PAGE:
Archive for December 2012
The first time I read about Carol Hicks Bolton, in a magazine in the late 1980s, was the first time I’d really heard anything about Fredericksburg, Texas. The description of the German heritage of the historic small town, and the photos of the architecture of the soft, white, limestone buildings of the area, intrigued me. And Carol’s work, her flair for creating personal, elegant interiors with what was, at the time, an almost unheard of combination of fine antiques and rustic and tattered objects and materials, was unique.
I put Fredericksburg, and Carol’s store on my list of places to visit and finally made the trip to the Texas Hill Country in early December of this year. The first stop I made as I pulled into town was at Carol Hicks Bolton’s Antiquities, her newest retail venture. I’d just read about the new store in Jo Packham’s Where Women Create magazine and that had once again piqued my interest.
Antiquities is big. The 15,000 square-foot interior is spare and elegant, filled with an eclectic collection of antiques and linens, with furnishings, books, ephemera, natural objects like bones and rocks and antlers all beautifully displayed. Sunlight streams through the windows and the open door.
I could have happily spent the rest of the day looking at every little thing in the store but unfortunately I was on a schedule, with more stops to make before checking into my guest house.
Since Carol home-schools her children, she wasn’t there. But I was able to talk to her husband Tim, who’s been by her side as she built the business. He gave me plenty of room to explore and shop, but any time I had a question he was there with an answer.
Since time, and space in my suitcase, were limited, I decided to focus on the rows of iron shelves filled with old books. And almost immediately I found my prize: a 1929 'Les Guides Bleu' guidebook to Paris. The small book is filled with maps, delicate little works of art all on their own, and when I opened it the pages fell almost immediately to a map of the neighborhood where my favorite hotel, also built in 1929, still sits. I’ll be at that hotel in a few weeks, celebrating the new year in Paris with my youngest daughter.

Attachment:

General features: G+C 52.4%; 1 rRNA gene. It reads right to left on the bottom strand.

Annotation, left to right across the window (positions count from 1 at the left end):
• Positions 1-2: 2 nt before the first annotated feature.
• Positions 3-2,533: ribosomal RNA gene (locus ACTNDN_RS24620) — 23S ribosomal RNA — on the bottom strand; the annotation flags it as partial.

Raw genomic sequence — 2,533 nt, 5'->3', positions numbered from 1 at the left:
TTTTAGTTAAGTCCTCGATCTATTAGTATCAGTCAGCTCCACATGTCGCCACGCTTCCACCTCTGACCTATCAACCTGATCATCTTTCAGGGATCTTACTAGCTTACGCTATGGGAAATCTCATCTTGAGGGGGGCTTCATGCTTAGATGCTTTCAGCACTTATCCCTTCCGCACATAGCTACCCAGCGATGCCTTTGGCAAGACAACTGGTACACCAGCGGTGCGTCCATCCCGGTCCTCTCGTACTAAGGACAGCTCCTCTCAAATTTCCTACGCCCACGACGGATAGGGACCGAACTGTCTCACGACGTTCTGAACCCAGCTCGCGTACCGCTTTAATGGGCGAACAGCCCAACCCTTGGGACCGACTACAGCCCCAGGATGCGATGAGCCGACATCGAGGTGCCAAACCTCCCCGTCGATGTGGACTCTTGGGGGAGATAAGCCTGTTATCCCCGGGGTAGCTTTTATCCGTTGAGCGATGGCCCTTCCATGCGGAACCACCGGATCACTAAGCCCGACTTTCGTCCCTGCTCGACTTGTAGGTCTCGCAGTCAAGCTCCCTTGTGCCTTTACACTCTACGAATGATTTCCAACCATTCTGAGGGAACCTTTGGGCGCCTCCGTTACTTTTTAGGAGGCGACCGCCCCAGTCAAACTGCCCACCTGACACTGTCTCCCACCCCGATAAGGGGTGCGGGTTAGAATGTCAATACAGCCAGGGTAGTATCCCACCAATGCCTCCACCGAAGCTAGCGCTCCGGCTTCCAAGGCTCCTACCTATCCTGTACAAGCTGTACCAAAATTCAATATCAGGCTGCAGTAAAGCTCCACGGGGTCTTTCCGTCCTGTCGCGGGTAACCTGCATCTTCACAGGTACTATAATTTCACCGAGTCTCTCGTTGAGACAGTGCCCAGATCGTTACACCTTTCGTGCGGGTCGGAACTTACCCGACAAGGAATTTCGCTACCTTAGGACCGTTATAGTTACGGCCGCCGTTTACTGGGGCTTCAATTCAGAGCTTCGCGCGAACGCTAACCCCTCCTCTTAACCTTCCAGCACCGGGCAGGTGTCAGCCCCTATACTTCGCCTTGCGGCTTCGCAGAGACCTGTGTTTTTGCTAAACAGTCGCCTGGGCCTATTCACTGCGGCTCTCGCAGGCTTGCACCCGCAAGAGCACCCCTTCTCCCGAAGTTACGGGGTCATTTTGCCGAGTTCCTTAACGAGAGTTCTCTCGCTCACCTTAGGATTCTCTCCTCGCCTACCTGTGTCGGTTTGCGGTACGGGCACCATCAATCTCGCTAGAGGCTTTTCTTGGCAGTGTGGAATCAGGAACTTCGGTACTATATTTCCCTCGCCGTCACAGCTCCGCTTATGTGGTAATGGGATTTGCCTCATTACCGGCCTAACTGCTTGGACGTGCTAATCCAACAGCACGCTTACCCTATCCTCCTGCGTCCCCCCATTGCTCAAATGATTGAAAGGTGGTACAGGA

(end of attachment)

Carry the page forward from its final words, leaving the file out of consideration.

I closed the book already knowing it was mine.
Treasure hunting, when done right, is like eating dessert. It’s sweetest when you have only enough to leave you wanting just a bit more. That’s just how I felt when I walked out, the vintage book in my hand.
Just as I suspected I would when I first read about it, I loved everything about Fredericksburg and the surrounding Texas Hill Country. And the time I spent exploring the objects Carol Hicks Bolton and Tim Bolton have gathered and brought back to Texas was memorable, as well.
I have the feeling this was only the first trip. I’d like a little more, please.
Cheryl-Anne Millsap is a freelance travel journalist based in Spokane, Washington. Her audio essays can be heard on Spokane Public Radio and on public radio stations across the country. She can be reached at firstname.lastname@example.org
One recent afternoon in Chappell Hill, Texas, touring the area around that antiques Holy Ground, Round Top, I stopped by Heritage Garden and Mercantile on the town's main street, looked around for a few minutes and was on my way back out the door when a display of lids meant to fit old canning jars caught my eye. The neat thing about the lids was that each one held a tiny solar light. They could turn any jar into a lantern.
I loved the idea and bought two, dropping them in my suitcase. Later, when I got home I put the lids in the big English armoire I use as a china closet, filling it with linens, dishes, serving pieces and candles.
When I pulled out candles for the Thanksgiving table, I saw the lids and a few days later I put one on a jar from the pantry. I left it on the table to charge and then forgot about it again. Very early in the morning, when I got up to get ready to catch an early flight, I walked into the dark kitchen and the room was lit by the glowing jar.
I went online and discovered there are several brands of solar jar lid lights at various price points. And, if you're particularly crafty, I found instructions for making your own. I used the solar lid on a clear Kerr jar but it would be just as pretty with a vintage blue Mason jar.
I may be late to the party, but I'm happy to have found the little lights. They give new purpose to empty, unused jars and bring a beautiful new glow to lovely old glass. And, it's a good reminder that we never know what we'll find as we travel.
Cheryl-Anne Millsap is a travel writer based in Spokane, Washington. Her audio essays can be heard on Spokane Public Radio and on public radio stations across the country. She can be reached at email@example.com